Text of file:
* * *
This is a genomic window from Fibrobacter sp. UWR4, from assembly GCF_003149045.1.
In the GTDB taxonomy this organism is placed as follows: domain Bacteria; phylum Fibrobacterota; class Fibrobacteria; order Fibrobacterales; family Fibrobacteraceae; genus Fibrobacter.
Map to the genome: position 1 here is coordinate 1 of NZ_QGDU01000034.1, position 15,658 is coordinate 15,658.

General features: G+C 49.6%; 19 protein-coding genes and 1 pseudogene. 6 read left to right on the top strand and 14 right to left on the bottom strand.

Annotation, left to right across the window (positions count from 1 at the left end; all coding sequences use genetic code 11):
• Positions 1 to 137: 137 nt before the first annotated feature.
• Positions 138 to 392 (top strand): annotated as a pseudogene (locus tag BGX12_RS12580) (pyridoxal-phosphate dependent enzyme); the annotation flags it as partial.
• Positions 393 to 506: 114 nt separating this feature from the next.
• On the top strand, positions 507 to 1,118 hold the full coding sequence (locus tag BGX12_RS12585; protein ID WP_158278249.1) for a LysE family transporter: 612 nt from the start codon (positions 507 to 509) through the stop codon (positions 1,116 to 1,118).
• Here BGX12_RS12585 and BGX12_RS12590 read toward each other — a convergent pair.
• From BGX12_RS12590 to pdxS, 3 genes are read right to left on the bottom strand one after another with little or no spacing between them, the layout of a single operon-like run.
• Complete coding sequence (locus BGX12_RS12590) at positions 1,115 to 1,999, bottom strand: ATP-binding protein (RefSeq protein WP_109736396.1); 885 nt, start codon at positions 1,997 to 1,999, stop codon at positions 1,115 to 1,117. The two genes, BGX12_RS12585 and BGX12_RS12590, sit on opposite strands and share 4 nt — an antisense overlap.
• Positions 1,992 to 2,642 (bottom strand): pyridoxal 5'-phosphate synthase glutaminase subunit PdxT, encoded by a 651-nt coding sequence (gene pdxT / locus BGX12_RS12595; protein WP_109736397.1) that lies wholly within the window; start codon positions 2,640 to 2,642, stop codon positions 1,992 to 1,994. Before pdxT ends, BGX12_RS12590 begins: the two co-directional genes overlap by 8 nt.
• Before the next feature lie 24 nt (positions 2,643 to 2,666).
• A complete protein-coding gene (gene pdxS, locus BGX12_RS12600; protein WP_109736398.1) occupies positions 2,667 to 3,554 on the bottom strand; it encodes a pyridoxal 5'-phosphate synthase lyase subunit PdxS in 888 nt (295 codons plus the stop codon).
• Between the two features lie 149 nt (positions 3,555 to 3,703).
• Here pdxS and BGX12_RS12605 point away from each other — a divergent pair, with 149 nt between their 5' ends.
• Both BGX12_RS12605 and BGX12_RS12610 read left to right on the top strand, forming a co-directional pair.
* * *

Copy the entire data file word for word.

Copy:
This is a genomic window from Fibrobacter sp. UWR4, from assembly GCF_003149045.1.
In the GTDB taxonomy this organism is placed as follows: domain Bacteria; phylum Fibrobacterota; class Fibrobacteria; order Fibrobacterales; family Fibrobacteraceae; genus Fibrobacter.
Map to the genome: position 1 here is coordinate 1 of NZ_QGDU01000034.1, position 15,658 is coordinate 15,658.

General features: G+C 49.6%; 19 protein-coding genes and 1 pseudogene. 6 read left to right on the top strand and 14 right to left on the bottom strand.

Annotation, left to right across the window (positions count from 1 at the left end; all coding sequences use genetic code 11):
• Positions 1 to 137: 137 nt before the first annotated feature.
• Positions 138 to 392 (top strand): annotated as a pseudogene (locus tag BGX12_RS12580) (pyridoxal-phosphate dependent enzyme); the annotation flags it as partial.
• Positions 393 to 506: 114 nt separating this feature from the next.
• On the top strand, positions 507 to 1,118 hold the full coding sequence (locus tag BGX12_RS12585; protein ID WP_158278249.1) for a LysE family transporter: 612 nt from the start codon (positions 507 to 509) through the stop codon (positions 1,116 to 1,118).
• Here BGX12_RS12585 and BGX12_RS12590 read toward each other — a convergent pair.
• From BGX12_RS12590 to pdxS, 3 genes are read right to left on the bottom strand one after another with little or no spacing between them, the layout of a single operon-like run.
• Complete coding sequence (locus BGX12_RS12590) at positions 1,115 to 1,999, bottom strand: ATP-binding protein (RefSeq protein WP_109736396.1); 885 nt, start codon at positions 1,997 to 1,999, stop codon at positions 1,115 to 1,117. The two genes, BGX12_RS12585 and BGX12_RS12590, sit on opposite strands and share 4 nt — an antisense overlap.
• Positions 1,992 to 2,642 (bottom strand): pyridoxal 5'-phosphate synthase glutaminase subunit PdxT, encoded by a 651-nt coding sequence (gene pdxT / locus BGX12_RS12595; protein WP_109736397.1) that lies wholly within the window; start codon positions 2,640 to 2,642, stop codon positions 1,992 to 1,994. Before pdxT ends, BGX12_RS12590 begins: the two co-directional genes overlap by 8 nt.
• Before the next feature lie 24 nt (positions 2,643 to 2,666).
• A complete protein-coding gene (gene pdxS, locus BGX12_RS12600; protein WP_109736398.1) occupies positions 2,667 to 3,554 on the bottom strand; it encodes a pyridoxal 5'-phosphate synthase lyase subunit PdxS in 888 nt (295 codons plus the stop codon).
• Between the two features lie 149 nt (positions 3,555 to 3,703).
• Here pdxS and BGX12_RS12605 point away from each other — a divergent pair, with 149 nt between their 5' ends.
• Both BGX12_RS12605 and BGX12_RS12610 read left to right on the top strand, forming a co-directional pair.